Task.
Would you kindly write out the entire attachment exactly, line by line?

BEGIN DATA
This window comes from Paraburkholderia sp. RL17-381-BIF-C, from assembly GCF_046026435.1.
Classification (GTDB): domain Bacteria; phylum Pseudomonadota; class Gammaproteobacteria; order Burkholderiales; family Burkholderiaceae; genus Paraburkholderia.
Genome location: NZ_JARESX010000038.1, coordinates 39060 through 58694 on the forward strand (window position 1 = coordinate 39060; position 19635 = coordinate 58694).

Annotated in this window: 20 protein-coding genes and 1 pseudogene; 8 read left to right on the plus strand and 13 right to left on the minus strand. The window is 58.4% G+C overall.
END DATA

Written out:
This window comes from Paraburkholderia sp. RL17-381-BIF-C, from assembly GCF_046026435.1.
Classification (GTDB): domain Bacteria; phylum Pseudomonadota; class Gammaproteobacteria; order Burkholderiales; family Burkholderiaceae; genus Paraburkholderia.
Genome location: NZ_JARESX010000038.1, coordinates 39060 through 58694 on the forward strand (window position 1 = coordinate 39060; position 19635 = coordinate 58694).

Annotated in this window: 20 protein-coding genes and 1 pseudogene; 8 read left to right on the plus strand and 13 right to left on the minus strand. The window is 58.4% G+C overall.